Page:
First. Music lessons are a must. They are non-negotiable and will be taken regardless of whether my child wants to take them or not. They get a choice in what instrument they learn, that’s as much input as I want from them. They WILL take music lessons. Period. They will start with piano in grade two and in grade five when band starts they can decide if they want to switch to a new instrument, or continue with piano, or do both. Since you’re a musician I’m sure I don’t need to explain why I think music lessons are so important.

    Second. I think physical activity is also important, so they MAY chose ONE physical extra-curricular. The boys are in taekwondo right now. We are lucky, in that they both go at the same time, half an hour twice a week. We’re also lucky because everything in Yorkton is pretty much five minutes away, so driving time doesn’t have to be figured in. I like taekwondo because it plays to their strengths and weaknesses. Sam learns focus, dicipline, and strength and Ben learns confidence, flexibility, and coordination. Another nice thing about this program is they can choose two of any three sessions a week to go to. So, if we have a day we miss we can always make up that day another time. I can see a program like that working for you guys if you’re worried about missing days because of weather or whatever. They count the number of sessions, and that’s what we pay for. It runs all year, and you only pay for the next year once you’ve used up the appropriate number of sessions. Love it. Plus it’s not competitive (at least not at this stage, and actually it never has to be) and I like that too. Plus the kids move through the program (and belts) at their own speed, there’s no pressure for them to master skills in a certain time frame. They move as quickly or slowly as they move. I like that too.

    Third. They are in a “fun” activity. Ben and Sam both do Scouts. We picked this because it’s something Glen does with them, so in a way, it’s a family activity for us. I wanted them to have Daddy time, and this works really well for us. Hannah does a “Mommy and Tot” dance class for this same reason. It’s just for fun, and something we can do together. Growing up, I did not get a lot of alone time with my parents, so I wanted that scheduled into our lives to make sure it happens. The other nice thing about these activities is that while Glen is off with one of the boys, I have time with the others. We often end up playing games or reading or doing something together because the child left at home has no one to play with. 🙂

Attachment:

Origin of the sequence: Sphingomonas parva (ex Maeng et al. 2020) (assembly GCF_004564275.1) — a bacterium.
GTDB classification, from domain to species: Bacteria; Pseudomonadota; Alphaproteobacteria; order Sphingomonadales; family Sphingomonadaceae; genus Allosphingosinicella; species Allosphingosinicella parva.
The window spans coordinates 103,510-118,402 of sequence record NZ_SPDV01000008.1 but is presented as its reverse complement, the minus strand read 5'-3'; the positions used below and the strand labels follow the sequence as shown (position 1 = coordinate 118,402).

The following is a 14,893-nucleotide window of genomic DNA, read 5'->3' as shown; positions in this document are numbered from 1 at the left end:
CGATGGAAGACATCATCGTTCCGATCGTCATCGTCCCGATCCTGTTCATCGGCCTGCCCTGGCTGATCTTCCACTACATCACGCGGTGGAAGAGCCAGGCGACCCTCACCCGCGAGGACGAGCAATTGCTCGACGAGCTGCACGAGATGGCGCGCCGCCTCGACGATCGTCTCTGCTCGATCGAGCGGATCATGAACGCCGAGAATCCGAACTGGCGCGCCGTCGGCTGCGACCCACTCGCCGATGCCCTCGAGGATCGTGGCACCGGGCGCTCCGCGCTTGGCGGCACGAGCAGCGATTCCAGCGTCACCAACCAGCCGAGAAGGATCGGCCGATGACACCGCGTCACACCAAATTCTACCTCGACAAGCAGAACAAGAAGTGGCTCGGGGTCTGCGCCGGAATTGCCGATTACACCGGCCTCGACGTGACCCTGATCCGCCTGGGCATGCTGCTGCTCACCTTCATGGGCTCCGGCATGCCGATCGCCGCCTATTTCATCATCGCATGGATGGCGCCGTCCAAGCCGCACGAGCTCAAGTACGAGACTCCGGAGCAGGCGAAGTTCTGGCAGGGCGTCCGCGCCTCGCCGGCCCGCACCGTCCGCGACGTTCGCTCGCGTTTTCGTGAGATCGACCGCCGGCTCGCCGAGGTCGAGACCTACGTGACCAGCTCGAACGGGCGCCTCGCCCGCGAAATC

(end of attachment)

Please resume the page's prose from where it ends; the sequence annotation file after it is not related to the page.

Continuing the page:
Right now our oldest has two hours a week of extra-curricular. It’s plenty, and I think that this is a number we will use in the future as a guideline. Sometimes I feel like maybe we’re not doing enough, swimming lessons for example, or one of the churches does a kids club every thursday, but then I remind myself that my priority is building a strong family. We have friends who put their kids in EVERYTHING and who work extra jobs to pay for it, and they are stressed out and struggling as a family as a result. I just don’t understand that. I want my kids to have enriching lives, but will not sacrifice my peace of mind, our finances, and definitely not our family time to give them those things.

    When they look back at their childhoods I want them to remember US. I want their best memories to be things we did together, and so I structure our lives around that. To me it seems like parents these days are too focussed on making sure their kids don’t miss any opportunities that their kids are missing out on the opportunity to just be kids… To play outside in the snow with their siblings, to call up their friends for playdates, to spend an afternoon at the park with their parents. Those are the things that made my childhood fantastic, and I am determined that my kids will have time for those things too.

    And seriously, I don’t think we’re as busy as we look on facebook. I just take a LOT of pictures. Haha. 😉